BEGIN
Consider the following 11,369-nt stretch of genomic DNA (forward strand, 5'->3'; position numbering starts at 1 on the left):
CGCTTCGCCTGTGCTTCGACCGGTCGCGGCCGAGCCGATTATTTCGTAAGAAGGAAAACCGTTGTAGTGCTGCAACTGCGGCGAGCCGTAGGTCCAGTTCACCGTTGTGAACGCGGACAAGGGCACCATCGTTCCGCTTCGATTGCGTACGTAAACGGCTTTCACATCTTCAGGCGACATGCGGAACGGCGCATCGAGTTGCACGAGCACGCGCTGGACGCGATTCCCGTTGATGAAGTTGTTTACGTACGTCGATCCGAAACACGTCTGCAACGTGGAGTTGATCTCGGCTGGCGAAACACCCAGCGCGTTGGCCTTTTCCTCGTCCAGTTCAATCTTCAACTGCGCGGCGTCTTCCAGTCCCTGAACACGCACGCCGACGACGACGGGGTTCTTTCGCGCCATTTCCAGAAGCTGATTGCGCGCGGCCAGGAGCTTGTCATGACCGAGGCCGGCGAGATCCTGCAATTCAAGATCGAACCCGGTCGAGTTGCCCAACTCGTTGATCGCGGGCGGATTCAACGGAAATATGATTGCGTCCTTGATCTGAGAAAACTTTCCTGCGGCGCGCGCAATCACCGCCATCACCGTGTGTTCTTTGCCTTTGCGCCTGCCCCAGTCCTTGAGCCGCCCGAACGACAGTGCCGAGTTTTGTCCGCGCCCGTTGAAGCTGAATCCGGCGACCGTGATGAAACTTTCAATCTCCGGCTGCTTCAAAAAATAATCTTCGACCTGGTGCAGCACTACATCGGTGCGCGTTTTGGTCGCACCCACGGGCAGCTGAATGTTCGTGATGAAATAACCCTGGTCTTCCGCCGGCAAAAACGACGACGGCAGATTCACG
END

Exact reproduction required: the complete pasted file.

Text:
Consider the following 11,369-nt stretch of genomic DNA (forward strand, 5'->3'; position numbering starts at 1 on the left):
CGCTTCGCCTGTGCTTCGACCGGTCGCGGCCGAGCCGATTATTTCGTAAGAAGGAAAACCGTTGTAGTGCTGCAACTGCGGCGAGCCGTAGGTCCAGTTCACCGTTGTGAACGCGGACAAGGGCACCATCGTTCCGCTTCGATTGCGTACGTAAACGGCTTTCACATCTTCAGGCGACATGCGGAACGGCGCATCGAGTTGCACGAGCACGCGCTGGACGCGATTCCCGTTGATGAAGTTGTTTACGTACGTCGATCCGAAACACGTCTGCAACGTGGAGTTGATCTCGGCTGGCGAAACACCCAGCGCGTTGGCCTTTTCCTCGTCCAGTTCAATCTTCAACTGCGCGGCGTCTTCCAGTCCCTGAACACGCACGCCGACGACGACGGGGTTCTTTCGCGCCATTTCCAGAAGCTGATTGCGCGCGGCCAGGAGCTTGTCATGACCGAGGCCGGCGAGATCCTGCAATTCAAGATCGAACCCGGTCGAGTTGCCCAACTCGTTGATCGCGGGCGGATTCAACGGAAATATGATTGCGTCCTTGATCTGAGAAAACTTTCCTGCGGCGCGCGCAATCACCGCCATCACCGTGTGTTCTTTGCCTTTGCGCCTGCCCCAGTCCTTGAGCCGCCCGAACGACAGTGCCGAGTTTTGTCCGCGCCCGTTGAAGCTGAATCCGGCGACCGTGATGAAACTTTCAATCTCCGGCTGCTTCAAAAAATAATCTTCGACCTGGTGCAGCACTACATCGGTGCGCGTTTTGGTCGCACCCACGGGCAGCTGAATGTTCGTGATGAAATAACCCTGGTCTTCCGCCGGCAAAAACGACGACGGCAGATTCACG